In an earlier post I talked about the Ask as a fundamental part of any project, and of the need to be aware of what Asks we make of collaborators, partners, possible funders and not least ourselves. This post will look at another need, one that predates those Asks and give them the sound foundation needed for them to have a chance to be put forth successfully. This is about knowing what you want to do, why you want to do it, how you want to do it and how you structure it all in a meaningful way.
I’ve watched and talked to, listened to and mentored quite a few projects, not to mention developed and produced a number of my own. They’ve roamed all across platforms and genres – from edutainment shows on TV to VR productions, from online documentaries to corporate storytelling campaigns. Most of them would have benefited from a more thorough structure and foundation.
Some have had their focus pinpointed on technical prowess; how the images are produced and presented, or how the interaction flows between user and content. Others have been firmly rooted in the story itself and an urge to explain about a certain event, a certain fate, a certain person or suchlike. These focused parts of the projects have, however, often carried with them a lack of attention when it has come to other details.
What you need to do is make sure anyone who comes in contact with your project gets it from the start. Who is doing what? What is the desired outcome? Who are being targeted? How is it going to make money? If you can answer these questions in a credible way that’s easy to grasp, you will be looking at success in one way or another.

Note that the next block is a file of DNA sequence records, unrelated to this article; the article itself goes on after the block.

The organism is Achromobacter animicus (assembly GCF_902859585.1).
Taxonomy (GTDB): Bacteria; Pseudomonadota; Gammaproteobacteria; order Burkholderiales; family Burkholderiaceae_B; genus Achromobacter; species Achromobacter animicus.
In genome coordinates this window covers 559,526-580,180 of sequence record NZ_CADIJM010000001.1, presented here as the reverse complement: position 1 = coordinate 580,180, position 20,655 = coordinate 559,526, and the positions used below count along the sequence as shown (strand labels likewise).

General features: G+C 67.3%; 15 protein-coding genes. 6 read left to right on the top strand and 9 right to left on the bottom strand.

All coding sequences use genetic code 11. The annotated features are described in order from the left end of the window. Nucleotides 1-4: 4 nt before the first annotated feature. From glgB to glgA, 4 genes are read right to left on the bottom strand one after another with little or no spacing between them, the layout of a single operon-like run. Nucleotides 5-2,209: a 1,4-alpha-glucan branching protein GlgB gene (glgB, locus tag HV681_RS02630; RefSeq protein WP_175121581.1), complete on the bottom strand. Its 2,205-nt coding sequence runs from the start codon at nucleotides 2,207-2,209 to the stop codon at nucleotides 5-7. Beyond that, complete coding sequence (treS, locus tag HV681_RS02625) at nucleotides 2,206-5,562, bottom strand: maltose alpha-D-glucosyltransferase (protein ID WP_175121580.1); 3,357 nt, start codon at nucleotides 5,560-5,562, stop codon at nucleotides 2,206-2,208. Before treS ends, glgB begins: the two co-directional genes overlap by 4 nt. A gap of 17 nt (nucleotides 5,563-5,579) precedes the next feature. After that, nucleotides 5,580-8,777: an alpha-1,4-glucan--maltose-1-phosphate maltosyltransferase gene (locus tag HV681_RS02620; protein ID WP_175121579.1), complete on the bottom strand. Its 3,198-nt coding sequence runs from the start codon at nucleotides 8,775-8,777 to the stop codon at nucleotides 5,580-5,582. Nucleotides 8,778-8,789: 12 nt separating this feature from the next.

There are tools to help you on your way. Simon Sinek’s method of looking at the circles of What, How and Why will help you define and redefine the core of your business or your project, help you stand out from the crowd and help you not get lost in intricacies and dead-end alleys along the course of the project.
The NABC method is a very useful one when it comes to assessing your project in a wider context, helping you position yourself in relation to other, similar ventures. It will also help you identify weak spots in your planning and in your planned rollout.
All of these critical looks at your own project are absolutely necessary, especially when it comes to adding other people and organisations and companies to the mix. The clearer you can explain things to them and get them onboard rapidly, the better and earlier you can make use of their expertise. You don’t want adoring followers, you want partners and collaborators that can challenge your ideas and your work and make it better than you could make it on your own.
And, in an age of startups and quick money, set aside enough time for all of these processes to actually impact what you are trying to do. Allow for time to fail and adjust to the learning from those fails. Allow time for other people to tag onto your trajectory and support you – and be supported in turn.
Most importantly – story-wise, organisation-wise, communication-wise and outreach-wise – strive for a clear internal structure that makes absolute external sense.